How do SMEs find the right balance when it comes to risk management?

Are you on top of risk management?

Starting and running an SME takes a special kind of person. One prepared to go outside their comfort zone, invest their life savings, start from scratch, do things differently… Someone prepared to take risks, in short.

In some ways, therefore, ‘risk management’ seems at odds with entrepreneurialism. With associations of cautious, process-heavy big business, risk management sounds like the kind of world many SMEs are created explicitly to avoid, preferring instead the nimble and adventurous.

In fact, it ought to be the complete opposite. Because SMEs are such a significant part of the UAE economy, they face just the same risks as large corporations, and a responsible risk management culture is just as important. The only real difference, in fact, is the scale and severity of any impact on the balance sheet.

Despite this, many SME owners and managers pay little attention to risk management, and don’t consider the positive role that it can play in their enterprise’s survival, growth and prosperity. (A 2009 survey, which is the most up-to-date analysis specific to this issue and region, found that 70% of GCC businesses had no risk contingency plans at all).

For example, a demonstrably robust approach to risk management can be used to counter the perception from banks and other investors that you are ‘high risk’, often simply because you are an SME. In that sense, it can help to open doors to funding that might otherwise remain unobtainable – a key challenge faced by many SMEs in this region. Sound risk management can also help to reassure customers, suppliers and partners as to the long-term viability of doing business with you.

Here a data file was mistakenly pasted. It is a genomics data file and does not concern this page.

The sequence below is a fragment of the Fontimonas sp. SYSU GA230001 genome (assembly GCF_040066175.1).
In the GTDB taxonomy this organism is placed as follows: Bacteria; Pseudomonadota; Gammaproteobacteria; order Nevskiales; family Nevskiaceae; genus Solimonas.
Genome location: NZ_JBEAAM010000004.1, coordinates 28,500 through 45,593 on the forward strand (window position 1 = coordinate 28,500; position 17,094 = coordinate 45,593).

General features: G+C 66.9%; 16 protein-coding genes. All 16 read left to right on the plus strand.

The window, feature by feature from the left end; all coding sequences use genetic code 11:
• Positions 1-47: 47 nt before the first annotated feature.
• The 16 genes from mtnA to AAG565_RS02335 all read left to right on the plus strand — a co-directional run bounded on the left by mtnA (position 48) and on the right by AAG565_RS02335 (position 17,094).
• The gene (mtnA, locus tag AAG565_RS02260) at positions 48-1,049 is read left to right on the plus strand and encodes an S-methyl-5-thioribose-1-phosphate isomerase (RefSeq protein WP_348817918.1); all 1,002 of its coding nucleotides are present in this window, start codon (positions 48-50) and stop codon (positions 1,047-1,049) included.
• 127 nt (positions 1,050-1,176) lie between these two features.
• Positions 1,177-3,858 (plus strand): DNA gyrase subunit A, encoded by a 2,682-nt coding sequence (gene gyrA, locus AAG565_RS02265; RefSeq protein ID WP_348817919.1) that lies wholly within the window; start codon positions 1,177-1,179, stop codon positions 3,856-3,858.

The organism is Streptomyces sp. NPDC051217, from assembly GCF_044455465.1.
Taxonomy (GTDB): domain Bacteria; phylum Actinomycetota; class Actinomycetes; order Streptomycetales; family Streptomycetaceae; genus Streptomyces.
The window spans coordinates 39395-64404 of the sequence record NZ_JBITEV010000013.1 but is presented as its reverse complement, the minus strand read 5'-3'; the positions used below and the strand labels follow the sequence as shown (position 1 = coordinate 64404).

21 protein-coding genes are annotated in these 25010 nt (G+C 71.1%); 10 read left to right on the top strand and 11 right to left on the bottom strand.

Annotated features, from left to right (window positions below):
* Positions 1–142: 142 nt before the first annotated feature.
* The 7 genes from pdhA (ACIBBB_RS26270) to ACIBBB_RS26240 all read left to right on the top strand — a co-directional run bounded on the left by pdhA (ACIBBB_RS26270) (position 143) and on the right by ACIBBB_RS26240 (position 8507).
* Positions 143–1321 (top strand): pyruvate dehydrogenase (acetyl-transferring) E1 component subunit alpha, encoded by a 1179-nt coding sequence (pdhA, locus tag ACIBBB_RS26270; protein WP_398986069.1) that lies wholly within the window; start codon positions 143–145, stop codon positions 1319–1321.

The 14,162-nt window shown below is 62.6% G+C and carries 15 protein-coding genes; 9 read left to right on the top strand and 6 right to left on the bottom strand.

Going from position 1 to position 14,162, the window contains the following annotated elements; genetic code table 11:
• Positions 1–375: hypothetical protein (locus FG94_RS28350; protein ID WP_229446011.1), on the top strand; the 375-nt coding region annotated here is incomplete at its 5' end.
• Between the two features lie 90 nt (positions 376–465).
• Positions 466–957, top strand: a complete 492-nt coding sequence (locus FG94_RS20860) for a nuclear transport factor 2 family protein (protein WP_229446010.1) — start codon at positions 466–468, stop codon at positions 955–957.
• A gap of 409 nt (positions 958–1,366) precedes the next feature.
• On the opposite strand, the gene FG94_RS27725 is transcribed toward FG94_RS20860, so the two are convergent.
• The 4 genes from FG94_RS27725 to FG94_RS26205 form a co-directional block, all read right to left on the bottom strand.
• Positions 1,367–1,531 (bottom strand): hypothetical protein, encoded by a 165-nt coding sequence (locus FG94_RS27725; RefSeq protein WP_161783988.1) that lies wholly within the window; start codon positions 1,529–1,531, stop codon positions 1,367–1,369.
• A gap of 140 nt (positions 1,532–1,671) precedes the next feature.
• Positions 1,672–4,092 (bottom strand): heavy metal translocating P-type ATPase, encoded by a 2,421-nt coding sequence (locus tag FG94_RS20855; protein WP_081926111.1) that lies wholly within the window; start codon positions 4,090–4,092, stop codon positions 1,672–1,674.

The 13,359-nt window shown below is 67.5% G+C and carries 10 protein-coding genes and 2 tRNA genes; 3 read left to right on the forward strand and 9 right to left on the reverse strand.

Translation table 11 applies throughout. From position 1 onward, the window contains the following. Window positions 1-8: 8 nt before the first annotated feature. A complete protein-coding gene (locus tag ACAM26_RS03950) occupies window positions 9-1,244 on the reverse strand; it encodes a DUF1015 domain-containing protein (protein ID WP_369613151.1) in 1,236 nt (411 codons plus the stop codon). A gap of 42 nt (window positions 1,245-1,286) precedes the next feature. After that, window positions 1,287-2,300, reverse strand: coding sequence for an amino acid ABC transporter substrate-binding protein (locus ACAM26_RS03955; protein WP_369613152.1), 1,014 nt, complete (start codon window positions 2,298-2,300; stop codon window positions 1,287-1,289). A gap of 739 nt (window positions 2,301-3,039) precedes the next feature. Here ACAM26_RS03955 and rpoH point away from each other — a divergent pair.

What is risk?
Risk is the possibility of something happening that affects your business. Effectively managing risk means not only avoiding any consequential losses, but also maximizing potential opportunities. It means anticipating risks, both good and bad, to create and sustain your business value.

What can you do about it?
For many SMEs, having a dedicated risk management function in-house can be a step too far; the costs of such an overhead are hard to justify. Instead, risk management tends to focus more on insurance – in effect, protection against risk. While this can often be sufficient for an SME, that’s only if the policy is a good one. Cutting corners to save costs can be counter-productive, and rather than ‘looking for the cheapest policy’, you should think in terms of value creation.

A qualified insurance broker or agent can help here, but you need to be sure they understand your business. For that reason it can be worth the cost of commissioning an internal risk audit as part of engaging one. This will also help to give you the confidence that you won’t end up over-insured, with the wrong limits or saddled with unhelpful exclusions. It can also you to spot areas where you can save time, improve safety, reduce costs and protect company value – widening the benefits that risk management can bring.

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